When life gives you lemons, use them to clean your house! Here are some great uses for lemon!
Juicy, aromatic and highly acidic, lemons bring out the flavor in sweet and savory foods but they nearly always play a supporting role in the kitchen. Stop relegating them to the rim of your glass and give these winter citrus fruits their due because they’re serious cleaning and freshening powerhouses. These unusual uses for lemon juice will make your home look and smell fresh, brighten your laundry, and improve your hair, nails and skin.
Quick tip: roll a fresh lemon under your palm on the countertop to soften it up for easier juicing.
Nails looking dull and yellowed after a long period covered in dark polish? Just squeeze a lemon into a small dish, clean your nails and soak them in the lemon juice for a minute or two. Some women claim that this treatment will also make nails stronger, particularly when adding a tablespoon or so of olive oil to the dish.
Keep cut fruit and vegetables like apples, pears, avocados and potatoes from turning brown by squeezing on a little bit of lemon juice. You can also perk up droopy lettuce by soaking it for an hour in a bowl of cold water and the juice of one lemon.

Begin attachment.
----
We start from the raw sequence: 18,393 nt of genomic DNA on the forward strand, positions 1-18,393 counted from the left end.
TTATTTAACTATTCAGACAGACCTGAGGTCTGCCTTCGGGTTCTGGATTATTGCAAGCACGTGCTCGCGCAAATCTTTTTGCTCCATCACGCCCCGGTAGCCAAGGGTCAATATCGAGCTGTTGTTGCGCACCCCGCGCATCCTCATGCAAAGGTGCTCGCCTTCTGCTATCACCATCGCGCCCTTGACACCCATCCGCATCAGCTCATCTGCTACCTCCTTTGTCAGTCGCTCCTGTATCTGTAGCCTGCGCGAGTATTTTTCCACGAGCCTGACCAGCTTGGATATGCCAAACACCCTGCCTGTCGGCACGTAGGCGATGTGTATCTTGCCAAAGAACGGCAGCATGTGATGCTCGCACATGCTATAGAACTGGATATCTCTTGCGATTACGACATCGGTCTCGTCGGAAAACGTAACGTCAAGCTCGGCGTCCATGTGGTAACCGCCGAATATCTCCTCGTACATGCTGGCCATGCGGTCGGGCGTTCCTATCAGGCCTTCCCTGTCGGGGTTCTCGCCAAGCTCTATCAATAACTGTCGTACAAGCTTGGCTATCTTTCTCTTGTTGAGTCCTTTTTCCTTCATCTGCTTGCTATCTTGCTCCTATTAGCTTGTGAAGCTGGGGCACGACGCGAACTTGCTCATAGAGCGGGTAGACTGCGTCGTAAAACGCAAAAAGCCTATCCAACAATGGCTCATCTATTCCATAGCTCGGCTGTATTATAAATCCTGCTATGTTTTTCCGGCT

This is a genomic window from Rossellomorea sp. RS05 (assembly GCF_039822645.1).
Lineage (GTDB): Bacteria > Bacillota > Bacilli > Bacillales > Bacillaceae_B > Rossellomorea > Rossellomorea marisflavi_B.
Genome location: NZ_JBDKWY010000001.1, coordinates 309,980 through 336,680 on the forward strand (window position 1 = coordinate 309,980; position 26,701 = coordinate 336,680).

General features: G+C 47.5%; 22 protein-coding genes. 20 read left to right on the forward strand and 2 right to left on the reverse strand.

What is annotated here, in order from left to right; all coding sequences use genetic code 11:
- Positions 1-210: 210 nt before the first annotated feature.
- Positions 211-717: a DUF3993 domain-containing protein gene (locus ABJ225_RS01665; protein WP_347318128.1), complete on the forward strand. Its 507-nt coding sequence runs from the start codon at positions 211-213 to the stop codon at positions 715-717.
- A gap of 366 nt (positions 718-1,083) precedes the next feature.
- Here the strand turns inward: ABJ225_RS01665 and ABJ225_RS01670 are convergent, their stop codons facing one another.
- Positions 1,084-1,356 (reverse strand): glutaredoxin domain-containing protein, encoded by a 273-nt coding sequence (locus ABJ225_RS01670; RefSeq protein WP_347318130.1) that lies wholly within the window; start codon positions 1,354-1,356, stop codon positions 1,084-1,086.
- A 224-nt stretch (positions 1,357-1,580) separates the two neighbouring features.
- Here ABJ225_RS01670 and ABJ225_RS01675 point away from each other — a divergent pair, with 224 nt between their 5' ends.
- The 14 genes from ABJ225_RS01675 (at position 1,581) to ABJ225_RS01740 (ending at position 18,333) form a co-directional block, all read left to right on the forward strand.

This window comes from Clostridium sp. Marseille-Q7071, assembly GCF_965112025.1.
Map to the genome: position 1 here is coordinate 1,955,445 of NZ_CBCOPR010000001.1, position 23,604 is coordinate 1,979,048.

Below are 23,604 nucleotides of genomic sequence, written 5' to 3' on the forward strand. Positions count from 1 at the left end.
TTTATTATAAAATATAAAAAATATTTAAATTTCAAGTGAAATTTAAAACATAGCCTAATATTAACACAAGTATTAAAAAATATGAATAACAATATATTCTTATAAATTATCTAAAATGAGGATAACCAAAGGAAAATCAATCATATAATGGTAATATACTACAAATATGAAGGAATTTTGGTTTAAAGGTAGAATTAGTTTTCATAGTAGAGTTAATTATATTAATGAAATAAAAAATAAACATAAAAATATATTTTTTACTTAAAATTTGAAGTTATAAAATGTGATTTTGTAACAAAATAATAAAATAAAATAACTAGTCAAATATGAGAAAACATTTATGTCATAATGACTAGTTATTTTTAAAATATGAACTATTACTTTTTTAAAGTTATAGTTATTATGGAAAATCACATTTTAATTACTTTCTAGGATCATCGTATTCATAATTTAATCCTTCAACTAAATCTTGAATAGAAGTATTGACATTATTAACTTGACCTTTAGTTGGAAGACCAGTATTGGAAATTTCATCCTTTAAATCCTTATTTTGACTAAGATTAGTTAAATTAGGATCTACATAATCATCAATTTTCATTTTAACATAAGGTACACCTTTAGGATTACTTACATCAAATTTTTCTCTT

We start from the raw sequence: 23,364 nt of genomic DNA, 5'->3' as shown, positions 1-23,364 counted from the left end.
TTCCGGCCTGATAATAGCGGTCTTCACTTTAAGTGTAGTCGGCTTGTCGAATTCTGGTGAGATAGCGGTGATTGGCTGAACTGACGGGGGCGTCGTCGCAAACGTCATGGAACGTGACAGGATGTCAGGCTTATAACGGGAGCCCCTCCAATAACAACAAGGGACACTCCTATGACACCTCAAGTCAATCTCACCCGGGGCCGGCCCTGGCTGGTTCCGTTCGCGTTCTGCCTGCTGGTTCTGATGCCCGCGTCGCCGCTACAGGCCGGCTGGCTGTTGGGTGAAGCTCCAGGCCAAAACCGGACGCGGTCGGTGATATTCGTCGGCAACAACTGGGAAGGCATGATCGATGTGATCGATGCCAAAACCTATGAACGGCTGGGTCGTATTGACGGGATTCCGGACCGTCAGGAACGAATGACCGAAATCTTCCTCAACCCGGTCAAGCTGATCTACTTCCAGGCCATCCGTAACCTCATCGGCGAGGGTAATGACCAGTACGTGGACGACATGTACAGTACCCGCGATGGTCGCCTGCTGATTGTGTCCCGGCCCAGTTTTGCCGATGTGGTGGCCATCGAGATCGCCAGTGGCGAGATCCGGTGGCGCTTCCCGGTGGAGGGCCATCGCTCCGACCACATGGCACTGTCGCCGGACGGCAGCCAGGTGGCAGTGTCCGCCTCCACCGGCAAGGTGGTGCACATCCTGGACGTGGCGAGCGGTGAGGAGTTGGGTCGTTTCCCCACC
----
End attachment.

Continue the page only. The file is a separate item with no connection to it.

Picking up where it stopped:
Caught smelling less-than-fresh with no deodorant around to save the day? Cut a lemon in half and rub it under your arms. The citric acid in lemon juice will reportedly kill odor-causing bacteria. In fact, you could use this trick to ditch conventional deodorants altogether.
Even garlic, fish, mothballs and that disgusting gunk in your garbage disposal can’t stand up to lemon juice’s odor-eliminating power. Use a cut lemon or fresh-squeezed lemon juice to remove bad smells from your refrigerator, cutting board, microwave or practically any other surface. You can even add it to the cooking water of stinky foods like cabbage, or just simmer lemon peel in water on the stove top as a natural air freshener.
Many insects are highly sensitive to smell, including spiders, ants, fleas and typically so-hardy-they’re-almost-alien cockroaches. Squirt lemon juice in windowsills, the thresholds of doors, along baseboards and into any cracks where insects might get into the house. Add lemon juice to your floor wash for even more insect-repelling action.
Just as it removes stains, lemon juice can act as a natural, non-toxic alternative to bleach. Add a quarter cup of juice to the washing machine to brighten whites. Lemon juice’s stain-removing power is further heightened by hanging the treated laundry up to dry in the sun.
The efficacy of this trick depends on whether your heartburn is caused by too much acid in your stomach, or not enough. If it’s the latter, drinking a little lemon juice in water can quickly relieve discomfort.
Applied with a cotton ball, a little lemon juice acts as an astringent, eliminating oil and tightening pores for a smoother look. Mix salt and lemon juice into a paste for an all-natural exfoliant.
Itchy Skin Soother
Apply full-strength lemon juice to unbearably itchy skin rashes like poison ivy to soothe them and keep them from spreading.